The New York legislature recently enacted a new permanent and temporary
maintenance law that will go into effect 30 days after the Governor signs the bill. It
makes marked changes to the existing law that fixed a formula approach
to the fixation of maintenance which applied only to temporary but not
permanent awards. The new bill addresses this shortcoming and provides
a formula to apply where the paying spouse has child support obligations,
as well as a different one where no
child support has been awarded.
This sweeping change also provides guidance for the length of time these
awards stay in place, and is believed to provide the impetus for more
settlements between the parties since it will be able to predict the amount
of support that will be awarded with a reasonably degree of certainty.
The other noteworthy provisions of the new bill, reduces the income cap
to apply the formula to $175,000 of combined income (the existing law
for temporary maintenance is now $543,000, based upon COLA increases since
the law was passed in 2010 at a cap of $500,000). And finally the new
law repeals existing case law that considered professional licenses, celebrity
status, and other non-tangible circumstances, as marital property, subject
to equitable distribution at the conclusion of the
divorce litigation. Put another way, a doctor, lawyer, architect and the like will no longer face a
valuation of his or her license and a percentage being award to his spouse.
It would be helpful to the reader to see how the formula will be applied
when child support is or is not awarded. The first example: Husband earns
$120,000 and the wife $50,000, the combined income no larger than the
cap of $175,000. The first step to take in determining the calculated
amount is to subtract 25% of the wife's income, from 20% of the husband's
income ($12,500 from $24,000 resulting in the sum of $11,500); then multiplying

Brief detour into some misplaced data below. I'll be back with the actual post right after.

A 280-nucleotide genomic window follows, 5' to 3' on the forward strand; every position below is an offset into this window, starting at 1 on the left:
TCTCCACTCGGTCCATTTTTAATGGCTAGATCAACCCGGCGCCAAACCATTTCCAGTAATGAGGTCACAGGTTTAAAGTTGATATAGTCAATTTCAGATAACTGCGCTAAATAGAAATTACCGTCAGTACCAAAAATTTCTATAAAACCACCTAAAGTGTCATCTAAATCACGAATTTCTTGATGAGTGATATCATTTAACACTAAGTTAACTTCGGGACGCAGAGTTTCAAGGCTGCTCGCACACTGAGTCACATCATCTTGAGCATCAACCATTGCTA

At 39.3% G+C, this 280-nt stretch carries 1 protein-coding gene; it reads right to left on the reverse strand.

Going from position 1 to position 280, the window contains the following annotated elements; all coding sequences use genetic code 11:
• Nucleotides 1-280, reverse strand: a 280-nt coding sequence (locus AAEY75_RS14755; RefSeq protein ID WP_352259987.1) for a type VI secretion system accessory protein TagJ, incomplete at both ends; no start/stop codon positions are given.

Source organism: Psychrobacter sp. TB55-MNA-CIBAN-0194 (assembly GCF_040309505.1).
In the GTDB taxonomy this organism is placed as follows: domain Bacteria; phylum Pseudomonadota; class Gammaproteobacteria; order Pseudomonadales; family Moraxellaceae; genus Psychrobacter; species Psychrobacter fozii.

the combined income of the parties ($170.000) by 40% resulting in the
sum of $68,000 and subtract the wife's income of $50,000 resulting
in the sum of $18,000. The lower of the two calculations will be the guideline
amount of maintenance, in this example $11,500.
Where child support is not awarded, the following calculation must be made:
subtract 20% of the wife's income, from 30% of the husbands income
($20,000), then multiply the combined incomes ($170,000 by 40%, resulting
in $68,000, and then subtract the wife's income of $50,000 resulting
in $18,000, since $18,000 is the lower amount this sum will be the presumptive
maintenance award. In calculating income under the act, all sources are
included (dividends, interest, salaries, capital gains etc., but deductions
are permitted for Medicare, FICA and city taxes actually paid.
It must be remembered that if combined income exceeds the base amount,
the court will be free to award support free of the statute formula, based
upon the needs of the party, the parties' pre-separation standard
of living and other
equitable factors found in both the old and new law.
Whether the statute will in fact reduce litigation and encourage settlements
remains to be seen, as well as the governor's signature.